And naturally, adoption this widespread will do wonders for the global market value of the industry. The electric vehicle market is expected to skyrocket in value from $178.5 billion in 2021 to $1.1 trillion by 2030, projects Beyond Market Insights.
The investment ideas provided in this guide are intended not only as a starting point for your own research – but also to put a few promising EV companies you may have not heard of before onto your radar.
How to Invest
There are a few different facets of the EV megatrend that we’ll discuss today – from the cars themselves… to critical components that are in high demand to produce them.
First, we’ll look at EV makers, and there are two groups within this category worth following: “old guard” automakers, and the “new kids on the block,” of which Tesla is the oldest and has still only been around since 2003.
A handful of those companies include:
|Company||Stock Ticker||CEO||Stock Price to Start 2023|
|Tesla Inc.||TSLA||Elon Musk||$118.47|
|Nio Inc.||NIO||William Li||$10.21|
|Lucid Group Inc.||LCID||Peter Rawlinson||$6.97|
|Fisker Inc.||FSR||Henrik Fisker||$7.37|
Tesla is the most well-known EV maker in the space, selling the Model S, Model Y, Model 3, and Model X.
Pictured below from Tesla’s website are the price points and mileage ranges for the Model S, Model Y, and Model 3.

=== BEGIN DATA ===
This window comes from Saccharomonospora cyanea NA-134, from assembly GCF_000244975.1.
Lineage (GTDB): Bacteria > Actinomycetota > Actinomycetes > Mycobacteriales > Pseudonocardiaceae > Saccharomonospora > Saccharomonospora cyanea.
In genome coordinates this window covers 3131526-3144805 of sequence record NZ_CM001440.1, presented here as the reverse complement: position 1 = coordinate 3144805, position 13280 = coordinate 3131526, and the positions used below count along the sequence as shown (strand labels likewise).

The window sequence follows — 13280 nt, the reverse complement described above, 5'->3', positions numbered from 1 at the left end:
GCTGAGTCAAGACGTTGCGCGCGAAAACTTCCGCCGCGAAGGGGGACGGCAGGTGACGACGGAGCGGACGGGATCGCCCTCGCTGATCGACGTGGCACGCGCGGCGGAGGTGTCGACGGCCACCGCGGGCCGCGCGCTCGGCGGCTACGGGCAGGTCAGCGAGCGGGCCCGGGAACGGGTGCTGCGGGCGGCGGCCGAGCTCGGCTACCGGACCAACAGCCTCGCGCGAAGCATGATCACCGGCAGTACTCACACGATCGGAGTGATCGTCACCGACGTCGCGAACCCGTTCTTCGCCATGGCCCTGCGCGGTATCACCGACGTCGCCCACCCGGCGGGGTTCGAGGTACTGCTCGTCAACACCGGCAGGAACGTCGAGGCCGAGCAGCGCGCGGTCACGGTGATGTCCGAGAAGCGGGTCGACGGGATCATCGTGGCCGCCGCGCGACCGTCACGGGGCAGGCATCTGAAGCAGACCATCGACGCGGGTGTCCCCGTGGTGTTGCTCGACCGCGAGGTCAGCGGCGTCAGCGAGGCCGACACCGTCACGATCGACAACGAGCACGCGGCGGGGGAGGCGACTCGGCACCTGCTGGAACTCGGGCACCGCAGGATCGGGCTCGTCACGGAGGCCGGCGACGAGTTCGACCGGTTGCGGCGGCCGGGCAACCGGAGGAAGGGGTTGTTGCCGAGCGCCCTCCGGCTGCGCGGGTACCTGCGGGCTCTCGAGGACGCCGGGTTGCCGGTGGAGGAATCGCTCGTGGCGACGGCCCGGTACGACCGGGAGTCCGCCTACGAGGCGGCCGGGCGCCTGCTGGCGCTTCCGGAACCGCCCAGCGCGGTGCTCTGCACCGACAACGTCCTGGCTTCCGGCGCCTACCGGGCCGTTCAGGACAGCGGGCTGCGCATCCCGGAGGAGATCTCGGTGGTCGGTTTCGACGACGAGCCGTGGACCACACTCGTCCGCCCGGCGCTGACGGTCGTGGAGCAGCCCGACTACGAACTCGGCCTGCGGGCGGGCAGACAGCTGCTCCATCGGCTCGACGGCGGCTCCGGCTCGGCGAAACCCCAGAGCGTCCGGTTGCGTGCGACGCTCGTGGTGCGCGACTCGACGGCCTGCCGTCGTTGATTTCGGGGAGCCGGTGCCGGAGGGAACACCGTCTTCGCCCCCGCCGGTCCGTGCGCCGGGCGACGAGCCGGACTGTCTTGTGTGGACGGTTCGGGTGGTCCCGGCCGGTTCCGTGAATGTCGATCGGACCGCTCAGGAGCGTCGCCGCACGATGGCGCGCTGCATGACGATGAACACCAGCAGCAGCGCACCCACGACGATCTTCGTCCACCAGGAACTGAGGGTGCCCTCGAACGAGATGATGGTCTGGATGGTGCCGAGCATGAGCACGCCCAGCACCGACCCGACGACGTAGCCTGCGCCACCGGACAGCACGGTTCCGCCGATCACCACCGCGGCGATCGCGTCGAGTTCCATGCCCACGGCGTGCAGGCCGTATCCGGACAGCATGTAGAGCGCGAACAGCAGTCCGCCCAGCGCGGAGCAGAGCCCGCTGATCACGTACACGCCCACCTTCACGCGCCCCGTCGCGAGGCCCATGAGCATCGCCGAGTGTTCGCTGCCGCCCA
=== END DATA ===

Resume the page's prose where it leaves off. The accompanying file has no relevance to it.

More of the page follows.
Then there’s the “Chinese Tesla,” Nio Group, founded in Shanghai in 2014.
- Nio’s lineup of seven EVs features the ET7 luxury sedan, pictured below:
Lucid Group was founded in 2007 and is firmly focused on this luxury electric vehicle category.
Its models launched or being launched include:
- Air Sapphire
- Air Grand Touring
- Air Touring
- Air Pure
- Air Dream Edition
- Gravity SUV
The Air Sapphire pictured below has a price tag of $249,000 and is expected to go on sale in the first half of 2023.
Finally, that brings us to Fisker, which was founded in 2016.
It currently sells the Fisker Ocean SUV and is developing the Fisker PEAR compact car, as well as the world’s first all-electric, four-door convertible, the Fisker Ronin sports car.
The Fisker Ocean has a solar roof, which helps support the vehicle’s battery-powered motor.
The picture below of the roof of the car is from Fisker’s website:
The companies we just mentioned were the “new kids on the block,” but don’t think that the old guard is missing out on selling EVs.
While the traditional auto makers still sell gas-powered cars, they are also being pushed by world governments to phase them out, so they are all expanding their offerings with EV models.
In the United States, Ford and GM are updating their familiar offerings as new electric options.
|Company||Stock Ticker||CEO||Stock Price to Start 2023|
|Ford Motor Co.||F||Jim Farley||$11.82|
|General Motors Co.||GM||Mary Barra||$34.02|